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Jodi L. Davenport; Consistency effects in the perception of briefly viewed scenes. Journal of Vision 2005;5(8):67. doi: 10.1167/5.8.67.
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© ARVO (1962-2015); The Authors (2016-present)
How does knowledge about which objects and settings tend to co-occur influence the perception of briefly presented scenes? Prior research (Davenport & Potter, 2004) found that single foreground objects and their settings are reported more accurately when the object and background are mutually consistent rather than inconsistent. In four experiments, consistency effects between objects and backgrounds and between two foreground objects were examined when one or two foreground objects appeared in scenes. Participants saw each picture once for 80 ms followed by a mask and typed their response. Three questions were addressed:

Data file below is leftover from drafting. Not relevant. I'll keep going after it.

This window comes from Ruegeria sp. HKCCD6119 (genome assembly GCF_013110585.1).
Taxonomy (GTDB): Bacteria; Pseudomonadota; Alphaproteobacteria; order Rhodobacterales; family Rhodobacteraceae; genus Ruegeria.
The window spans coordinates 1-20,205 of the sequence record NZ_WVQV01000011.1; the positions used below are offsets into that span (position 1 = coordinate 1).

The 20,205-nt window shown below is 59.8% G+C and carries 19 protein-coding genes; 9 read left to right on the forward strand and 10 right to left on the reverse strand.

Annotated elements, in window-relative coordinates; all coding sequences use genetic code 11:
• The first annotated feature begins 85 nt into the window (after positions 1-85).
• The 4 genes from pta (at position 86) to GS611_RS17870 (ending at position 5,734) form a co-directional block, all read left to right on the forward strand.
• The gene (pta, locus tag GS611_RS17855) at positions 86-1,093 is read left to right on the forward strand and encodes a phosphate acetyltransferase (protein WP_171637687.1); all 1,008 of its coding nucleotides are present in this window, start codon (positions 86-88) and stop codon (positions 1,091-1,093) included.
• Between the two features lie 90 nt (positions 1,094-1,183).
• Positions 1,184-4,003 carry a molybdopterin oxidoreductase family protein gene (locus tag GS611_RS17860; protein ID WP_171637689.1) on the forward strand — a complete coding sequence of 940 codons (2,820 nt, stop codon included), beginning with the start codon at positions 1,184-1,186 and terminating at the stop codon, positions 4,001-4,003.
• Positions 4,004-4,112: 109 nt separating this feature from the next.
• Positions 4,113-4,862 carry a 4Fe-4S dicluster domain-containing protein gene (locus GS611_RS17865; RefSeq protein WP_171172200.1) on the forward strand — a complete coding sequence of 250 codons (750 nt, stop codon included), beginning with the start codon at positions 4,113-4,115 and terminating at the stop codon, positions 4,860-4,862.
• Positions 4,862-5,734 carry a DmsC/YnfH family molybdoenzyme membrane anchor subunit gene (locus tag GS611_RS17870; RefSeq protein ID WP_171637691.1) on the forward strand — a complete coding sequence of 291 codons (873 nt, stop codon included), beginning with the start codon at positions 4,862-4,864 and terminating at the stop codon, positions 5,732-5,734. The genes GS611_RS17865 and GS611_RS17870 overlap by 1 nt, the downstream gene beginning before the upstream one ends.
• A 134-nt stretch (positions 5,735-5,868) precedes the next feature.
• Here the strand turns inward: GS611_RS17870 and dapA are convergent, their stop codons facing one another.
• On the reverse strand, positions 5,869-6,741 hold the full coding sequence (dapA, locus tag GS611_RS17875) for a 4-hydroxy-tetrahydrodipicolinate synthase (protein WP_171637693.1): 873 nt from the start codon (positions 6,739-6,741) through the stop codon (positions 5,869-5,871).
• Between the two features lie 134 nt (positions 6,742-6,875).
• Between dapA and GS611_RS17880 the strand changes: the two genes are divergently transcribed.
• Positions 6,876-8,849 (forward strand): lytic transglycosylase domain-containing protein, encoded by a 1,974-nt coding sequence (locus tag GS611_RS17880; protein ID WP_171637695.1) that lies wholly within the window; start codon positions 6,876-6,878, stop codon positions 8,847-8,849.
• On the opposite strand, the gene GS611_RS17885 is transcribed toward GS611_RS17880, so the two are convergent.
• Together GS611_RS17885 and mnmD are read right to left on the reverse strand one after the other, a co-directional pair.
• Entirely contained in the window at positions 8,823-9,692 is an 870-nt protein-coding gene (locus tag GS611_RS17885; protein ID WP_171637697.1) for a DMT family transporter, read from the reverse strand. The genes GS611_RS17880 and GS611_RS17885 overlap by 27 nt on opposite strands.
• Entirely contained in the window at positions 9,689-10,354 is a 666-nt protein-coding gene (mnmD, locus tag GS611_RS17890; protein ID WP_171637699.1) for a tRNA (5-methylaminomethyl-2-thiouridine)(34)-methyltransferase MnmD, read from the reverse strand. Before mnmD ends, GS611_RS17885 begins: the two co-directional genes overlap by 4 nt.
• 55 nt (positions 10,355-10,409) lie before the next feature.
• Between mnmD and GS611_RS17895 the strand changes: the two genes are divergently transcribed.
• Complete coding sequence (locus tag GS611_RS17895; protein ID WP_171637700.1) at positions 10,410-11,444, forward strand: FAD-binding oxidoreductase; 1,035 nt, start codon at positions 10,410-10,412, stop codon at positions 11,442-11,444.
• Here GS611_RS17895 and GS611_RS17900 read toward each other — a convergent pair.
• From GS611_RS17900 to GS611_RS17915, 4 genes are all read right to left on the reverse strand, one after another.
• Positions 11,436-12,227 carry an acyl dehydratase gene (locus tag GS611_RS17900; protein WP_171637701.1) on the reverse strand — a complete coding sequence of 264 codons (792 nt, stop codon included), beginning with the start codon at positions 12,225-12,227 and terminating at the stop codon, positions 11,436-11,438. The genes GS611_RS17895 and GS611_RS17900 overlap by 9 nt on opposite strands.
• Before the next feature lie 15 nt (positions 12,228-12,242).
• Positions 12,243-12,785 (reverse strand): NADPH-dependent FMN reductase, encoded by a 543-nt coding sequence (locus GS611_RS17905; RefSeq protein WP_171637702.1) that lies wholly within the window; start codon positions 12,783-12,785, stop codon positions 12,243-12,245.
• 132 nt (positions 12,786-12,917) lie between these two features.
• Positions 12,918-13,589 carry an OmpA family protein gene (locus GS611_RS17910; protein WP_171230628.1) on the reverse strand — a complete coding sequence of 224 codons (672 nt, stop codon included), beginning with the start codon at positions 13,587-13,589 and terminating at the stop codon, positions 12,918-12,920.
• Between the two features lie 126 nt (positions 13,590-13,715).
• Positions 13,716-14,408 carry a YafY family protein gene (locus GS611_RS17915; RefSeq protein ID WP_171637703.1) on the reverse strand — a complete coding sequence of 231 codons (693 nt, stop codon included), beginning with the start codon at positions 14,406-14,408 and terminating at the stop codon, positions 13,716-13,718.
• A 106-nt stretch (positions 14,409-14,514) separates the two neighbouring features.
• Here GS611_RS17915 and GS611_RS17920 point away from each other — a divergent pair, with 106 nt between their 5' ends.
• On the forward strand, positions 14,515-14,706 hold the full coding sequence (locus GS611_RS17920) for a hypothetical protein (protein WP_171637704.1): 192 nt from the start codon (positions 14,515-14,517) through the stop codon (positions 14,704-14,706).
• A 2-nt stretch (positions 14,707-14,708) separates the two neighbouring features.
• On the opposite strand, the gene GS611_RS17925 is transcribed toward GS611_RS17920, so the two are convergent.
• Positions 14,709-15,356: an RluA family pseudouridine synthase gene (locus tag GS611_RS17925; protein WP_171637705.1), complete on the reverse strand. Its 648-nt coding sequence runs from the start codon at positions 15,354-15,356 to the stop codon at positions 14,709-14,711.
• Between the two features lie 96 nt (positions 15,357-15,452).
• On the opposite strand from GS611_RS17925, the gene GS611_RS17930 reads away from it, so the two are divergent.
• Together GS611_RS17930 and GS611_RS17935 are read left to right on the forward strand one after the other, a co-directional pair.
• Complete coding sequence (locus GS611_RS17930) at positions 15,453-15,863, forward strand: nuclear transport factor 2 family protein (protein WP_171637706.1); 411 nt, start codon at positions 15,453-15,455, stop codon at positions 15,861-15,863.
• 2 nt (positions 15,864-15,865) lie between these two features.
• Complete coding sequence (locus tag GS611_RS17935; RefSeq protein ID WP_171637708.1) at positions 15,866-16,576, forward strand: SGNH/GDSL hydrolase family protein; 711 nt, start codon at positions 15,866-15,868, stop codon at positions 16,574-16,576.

Would an additional foreground object modulate the consistency effect? Scenes contained either a single object or two objects from the same setting. In Experiment 1, objects were reported more accurately when the background was consistent, p < .001. In Experiment 2, backgrounds were reported more accurately when they appeared with consistent foreground objects, p < .001. The number of objects did not interact or produce a main effect in either experiment.
Would having to report two objects and the setting reduce object-background consistency effects? In Experiment 3, two objects were always present and both objects and the background were reported. A strong main effect of consistency was present p < .001, and this effect was greater for backgrounds than for objects, p < .001.
Do objects in scenes influence each other? In Experiment 4, two foreground objects were either related (both from the same scene) or unrelated (each from a different scene). Objects were reported more accurately in consistent settings, p <.005, and when presented with a related object, regardless of the background p < .05. These two consistency effects were independent.
The results support an interactive processing account of scene perception. With an 80 ms glimpse of a picture, consistency information about objects and settings is available and influences report accuracy.
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